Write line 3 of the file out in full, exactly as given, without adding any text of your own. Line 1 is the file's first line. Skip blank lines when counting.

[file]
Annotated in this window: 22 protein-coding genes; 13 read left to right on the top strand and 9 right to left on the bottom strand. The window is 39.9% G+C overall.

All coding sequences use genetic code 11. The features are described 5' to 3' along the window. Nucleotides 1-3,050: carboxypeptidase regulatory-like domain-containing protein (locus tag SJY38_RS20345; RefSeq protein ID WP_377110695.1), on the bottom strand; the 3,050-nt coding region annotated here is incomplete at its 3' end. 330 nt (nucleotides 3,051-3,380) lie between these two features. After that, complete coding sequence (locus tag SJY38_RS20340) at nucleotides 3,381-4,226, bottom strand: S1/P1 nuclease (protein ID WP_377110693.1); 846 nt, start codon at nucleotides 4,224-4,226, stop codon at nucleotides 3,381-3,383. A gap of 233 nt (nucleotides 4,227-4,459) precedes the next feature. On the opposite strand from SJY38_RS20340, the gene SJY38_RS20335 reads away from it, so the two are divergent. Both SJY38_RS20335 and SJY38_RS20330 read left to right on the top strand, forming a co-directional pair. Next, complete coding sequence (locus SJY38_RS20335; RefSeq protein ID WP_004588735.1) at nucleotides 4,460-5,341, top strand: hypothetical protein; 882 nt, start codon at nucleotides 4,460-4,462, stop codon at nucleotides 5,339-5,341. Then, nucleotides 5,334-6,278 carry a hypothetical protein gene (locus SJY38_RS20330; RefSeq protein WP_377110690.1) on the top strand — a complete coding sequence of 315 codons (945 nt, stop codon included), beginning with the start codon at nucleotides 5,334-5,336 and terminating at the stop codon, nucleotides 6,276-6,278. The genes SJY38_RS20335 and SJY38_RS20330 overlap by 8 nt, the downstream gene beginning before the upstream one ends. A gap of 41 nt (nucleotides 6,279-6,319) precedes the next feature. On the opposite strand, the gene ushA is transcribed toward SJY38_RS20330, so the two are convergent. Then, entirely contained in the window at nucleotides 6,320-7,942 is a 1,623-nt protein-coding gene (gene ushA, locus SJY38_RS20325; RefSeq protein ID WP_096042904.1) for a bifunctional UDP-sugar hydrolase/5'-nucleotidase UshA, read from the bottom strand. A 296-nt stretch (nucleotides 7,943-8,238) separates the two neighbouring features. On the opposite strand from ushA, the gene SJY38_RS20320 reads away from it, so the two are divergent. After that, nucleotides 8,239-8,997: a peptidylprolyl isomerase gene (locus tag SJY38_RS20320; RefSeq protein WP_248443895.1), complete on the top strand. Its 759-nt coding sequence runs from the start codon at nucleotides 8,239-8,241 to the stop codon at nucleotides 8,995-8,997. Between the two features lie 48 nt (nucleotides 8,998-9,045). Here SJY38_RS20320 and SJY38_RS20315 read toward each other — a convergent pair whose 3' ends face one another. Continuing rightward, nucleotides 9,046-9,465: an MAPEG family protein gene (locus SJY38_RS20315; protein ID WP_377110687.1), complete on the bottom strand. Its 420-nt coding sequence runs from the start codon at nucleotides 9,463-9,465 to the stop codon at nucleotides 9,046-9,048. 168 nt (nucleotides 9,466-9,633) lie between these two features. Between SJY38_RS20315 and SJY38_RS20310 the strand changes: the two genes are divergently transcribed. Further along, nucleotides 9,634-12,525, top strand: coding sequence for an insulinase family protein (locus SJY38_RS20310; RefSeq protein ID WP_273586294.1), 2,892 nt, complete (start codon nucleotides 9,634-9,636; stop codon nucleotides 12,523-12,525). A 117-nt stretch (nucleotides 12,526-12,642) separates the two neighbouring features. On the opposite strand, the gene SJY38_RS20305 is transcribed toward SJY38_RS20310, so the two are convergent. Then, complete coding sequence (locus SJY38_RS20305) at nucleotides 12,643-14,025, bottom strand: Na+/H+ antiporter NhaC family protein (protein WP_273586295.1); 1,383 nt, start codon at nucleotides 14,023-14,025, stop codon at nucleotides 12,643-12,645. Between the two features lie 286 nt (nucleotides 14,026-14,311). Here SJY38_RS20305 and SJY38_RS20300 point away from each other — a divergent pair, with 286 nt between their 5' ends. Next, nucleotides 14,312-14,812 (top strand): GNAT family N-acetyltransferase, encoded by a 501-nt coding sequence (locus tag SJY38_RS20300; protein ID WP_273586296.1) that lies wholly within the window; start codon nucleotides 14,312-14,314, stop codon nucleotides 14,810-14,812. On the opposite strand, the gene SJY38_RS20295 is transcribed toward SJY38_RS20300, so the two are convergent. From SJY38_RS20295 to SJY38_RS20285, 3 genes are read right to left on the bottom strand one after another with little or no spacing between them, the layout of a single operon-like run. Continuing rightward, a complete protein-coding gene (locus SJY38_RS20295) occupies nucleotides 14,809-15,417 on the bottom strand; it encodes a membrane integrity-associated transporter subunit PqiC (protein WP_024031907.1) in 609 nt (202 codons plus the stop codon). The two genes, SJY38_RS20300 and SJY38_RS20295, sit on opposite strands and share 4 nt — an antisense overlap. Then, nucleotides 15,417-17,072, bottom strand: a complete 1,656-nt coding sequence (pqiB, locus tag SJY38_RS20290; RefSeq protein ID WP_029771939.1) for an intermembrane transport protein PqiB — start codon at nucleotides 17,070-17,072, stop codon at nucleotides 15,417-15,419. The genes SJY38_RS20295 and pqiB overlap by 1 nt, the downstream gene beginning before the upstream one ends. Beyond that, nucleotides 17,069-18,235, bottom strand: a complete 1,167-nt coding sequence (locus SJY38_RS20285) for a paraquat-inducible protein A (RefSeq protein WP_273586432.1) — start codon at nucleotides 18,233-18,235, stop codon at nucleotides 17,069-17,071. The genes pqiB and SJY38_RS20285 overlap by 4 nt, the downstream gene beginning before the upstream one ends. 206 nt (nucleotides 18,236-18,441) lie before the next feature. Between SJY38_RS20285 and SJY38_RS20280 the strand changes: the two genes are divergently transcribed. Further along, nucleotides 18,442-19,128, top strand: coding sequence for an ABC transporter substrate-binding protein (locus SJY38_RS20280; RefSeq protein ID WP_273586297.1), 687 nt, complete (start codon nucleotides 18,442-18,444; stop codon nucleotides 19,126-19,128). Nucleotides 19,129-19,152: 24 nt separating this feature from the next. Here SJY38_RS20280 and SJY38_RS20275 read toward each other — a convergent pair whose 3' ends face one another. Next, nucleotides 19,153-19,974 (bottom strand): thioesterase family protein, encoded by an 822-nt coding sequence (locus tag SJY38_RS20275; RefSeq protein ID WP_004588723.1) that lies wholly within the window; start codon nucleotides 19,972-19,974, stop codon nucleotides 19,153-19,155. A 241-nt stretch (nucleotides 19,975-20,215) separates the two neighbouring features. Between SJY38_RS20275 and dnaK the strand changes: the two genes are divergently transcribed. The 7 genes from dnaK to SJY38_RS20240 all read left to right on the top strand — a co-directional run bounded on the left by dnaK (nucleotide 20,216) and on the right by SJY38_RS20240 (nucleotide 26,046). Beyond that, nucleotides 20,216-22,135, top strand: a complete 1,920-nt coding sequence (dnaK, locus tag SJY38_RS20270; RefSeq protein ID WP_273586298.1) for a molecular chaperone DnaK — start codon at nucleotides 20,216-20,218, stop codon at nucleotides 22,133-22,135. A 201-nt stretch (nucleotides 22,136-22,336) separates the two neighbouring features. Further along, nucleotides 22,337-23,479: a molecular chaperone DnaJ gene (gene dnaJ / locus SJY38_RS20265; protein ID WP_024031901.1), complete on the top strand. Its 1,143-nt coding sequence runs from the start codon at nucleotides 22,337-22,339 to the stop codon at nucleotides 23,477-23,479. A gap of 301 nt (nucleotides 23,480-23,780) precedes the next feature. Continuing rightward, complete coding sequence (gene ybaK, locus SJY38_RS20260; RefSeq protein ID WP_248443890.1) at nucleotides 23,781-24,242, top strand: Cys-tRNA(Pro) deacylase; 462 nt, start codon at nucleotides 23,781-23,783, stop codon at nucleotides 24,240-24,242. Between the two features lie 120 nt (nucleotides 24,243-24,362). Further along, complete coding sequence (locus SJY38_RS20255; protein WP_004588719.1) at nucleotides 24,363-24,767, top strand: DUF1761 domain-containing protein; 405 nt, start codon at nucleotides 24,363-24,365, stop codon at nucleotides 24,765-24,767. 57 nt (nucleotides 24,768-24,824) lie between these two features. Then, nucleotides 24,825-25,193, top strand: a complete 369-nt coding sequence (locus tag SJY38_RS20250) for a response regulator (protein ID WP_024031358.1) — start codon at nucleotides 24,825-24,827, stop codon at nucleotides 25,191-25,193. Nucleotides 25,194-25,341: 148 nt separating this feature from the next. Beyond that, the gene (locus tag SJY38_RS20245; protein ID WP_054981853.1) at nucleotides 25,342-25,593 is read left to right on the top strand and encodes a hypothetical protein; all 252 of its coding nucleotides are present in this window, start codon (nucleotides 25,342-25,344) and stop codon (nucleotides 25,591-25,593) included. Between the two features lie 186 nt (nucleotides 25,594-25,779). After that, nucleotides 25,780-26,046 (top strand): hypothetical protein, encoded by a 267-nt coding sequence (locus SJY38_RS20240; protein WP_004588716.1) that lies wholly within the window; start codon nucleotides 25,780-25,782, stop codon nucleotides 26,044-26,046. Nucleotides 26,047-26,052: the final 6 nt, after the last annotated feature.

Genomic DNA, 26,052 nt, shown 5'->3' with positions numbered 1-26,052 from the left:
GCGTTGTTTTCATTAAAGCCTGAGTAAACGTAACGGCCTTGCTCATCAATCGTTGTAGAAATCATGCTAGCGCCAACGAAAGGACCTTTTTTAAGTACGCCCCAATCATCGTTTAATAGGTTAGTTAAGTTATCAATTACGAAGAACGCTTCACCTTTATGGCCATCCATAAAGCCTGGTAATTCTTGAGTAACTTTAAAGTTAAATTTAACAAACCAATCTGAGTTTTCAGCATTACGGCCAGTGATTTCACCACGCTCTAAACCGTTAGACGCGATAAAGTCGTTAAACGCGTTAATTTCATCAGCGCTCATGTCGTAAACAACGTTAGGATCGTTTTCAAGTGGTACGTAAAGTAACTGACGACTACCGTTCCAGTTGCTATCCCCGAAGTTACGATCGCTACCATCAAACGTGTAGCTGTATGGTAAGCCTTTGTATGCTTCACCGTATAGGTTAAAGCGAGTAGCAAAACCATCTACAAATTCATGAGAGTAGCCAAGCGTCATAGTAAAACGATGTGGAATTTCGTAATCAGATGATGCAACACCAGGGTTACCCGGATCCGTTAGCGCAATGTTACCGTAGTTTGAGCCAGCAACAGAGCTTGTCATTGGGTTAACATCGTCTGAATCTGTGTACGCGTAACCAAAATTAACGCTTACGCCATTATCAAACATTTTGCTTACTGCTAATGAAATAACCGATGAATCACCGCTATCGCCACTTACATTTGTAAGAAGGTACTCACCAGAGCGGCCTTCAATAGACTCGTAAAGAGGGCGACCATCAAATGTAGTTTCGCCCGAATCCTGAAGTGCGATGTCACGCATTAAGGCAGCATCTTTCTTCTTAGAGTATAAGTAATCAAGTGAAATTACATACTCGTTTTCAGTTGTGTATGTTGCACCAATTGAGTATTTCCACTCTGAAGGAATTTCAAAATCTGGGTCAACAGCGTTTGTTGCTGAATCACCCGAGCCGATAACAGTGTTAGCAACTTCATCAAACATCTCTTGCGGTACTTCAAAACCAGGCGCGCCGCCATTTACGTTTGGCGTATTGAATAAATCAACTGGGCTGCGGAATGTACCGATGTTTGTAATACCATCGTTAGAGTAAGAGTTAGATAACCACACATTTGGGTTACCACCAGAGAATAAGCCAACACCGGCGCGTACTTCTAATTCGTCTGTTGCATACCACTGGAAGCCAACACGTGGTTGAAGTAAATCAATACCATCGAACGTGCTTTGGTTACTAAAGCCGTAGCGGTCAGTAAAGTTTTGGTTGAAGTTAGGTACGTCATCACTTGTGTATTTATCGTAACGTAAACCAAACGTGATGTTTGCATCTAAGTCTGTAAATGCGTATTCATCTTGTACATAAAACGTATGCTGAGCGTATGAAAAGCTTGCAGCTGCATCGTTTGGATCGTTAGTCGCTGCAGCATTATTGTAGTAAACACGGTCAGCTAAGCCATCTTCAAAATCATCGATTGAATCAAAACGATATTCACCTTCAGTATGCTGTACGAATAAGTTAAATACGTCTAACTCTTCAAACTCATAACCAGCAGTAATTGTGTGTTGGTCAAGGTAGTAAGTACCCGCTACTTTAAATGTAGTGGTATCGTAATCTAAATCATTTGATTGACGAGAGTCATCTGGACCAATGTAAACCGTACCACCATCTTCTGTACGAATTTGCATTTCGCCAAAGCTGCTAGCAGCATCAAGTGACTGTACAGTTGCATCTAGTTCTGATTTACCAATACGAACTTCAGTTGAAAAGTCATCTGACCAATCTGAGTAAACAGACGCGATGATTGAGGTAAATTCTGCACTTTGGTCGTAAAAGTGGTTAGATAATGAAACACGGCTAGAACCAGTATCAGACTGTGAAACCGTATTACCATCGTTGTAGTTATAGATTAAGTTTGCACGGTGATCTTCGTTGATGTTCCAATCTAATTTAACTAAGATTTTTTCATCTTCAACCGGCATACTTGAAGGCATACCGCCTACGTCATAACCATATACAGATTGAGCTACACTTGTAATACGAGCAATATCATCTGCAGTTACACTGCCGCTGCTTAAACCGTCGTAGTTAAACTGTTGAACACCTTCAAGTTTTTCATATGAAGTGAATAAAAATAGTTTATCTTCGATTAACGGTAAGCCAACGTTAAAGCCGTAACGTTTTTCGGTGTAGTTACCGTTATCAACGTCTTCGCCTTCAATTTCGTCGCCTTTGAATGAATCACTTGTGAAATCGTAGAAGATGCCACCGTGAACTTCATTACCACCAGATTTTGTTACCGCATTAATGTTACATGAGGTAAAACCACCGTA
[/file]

Genomic DNA, 26,052 nt, shown 5'->3' with positions numbered 1-26,052 from the left: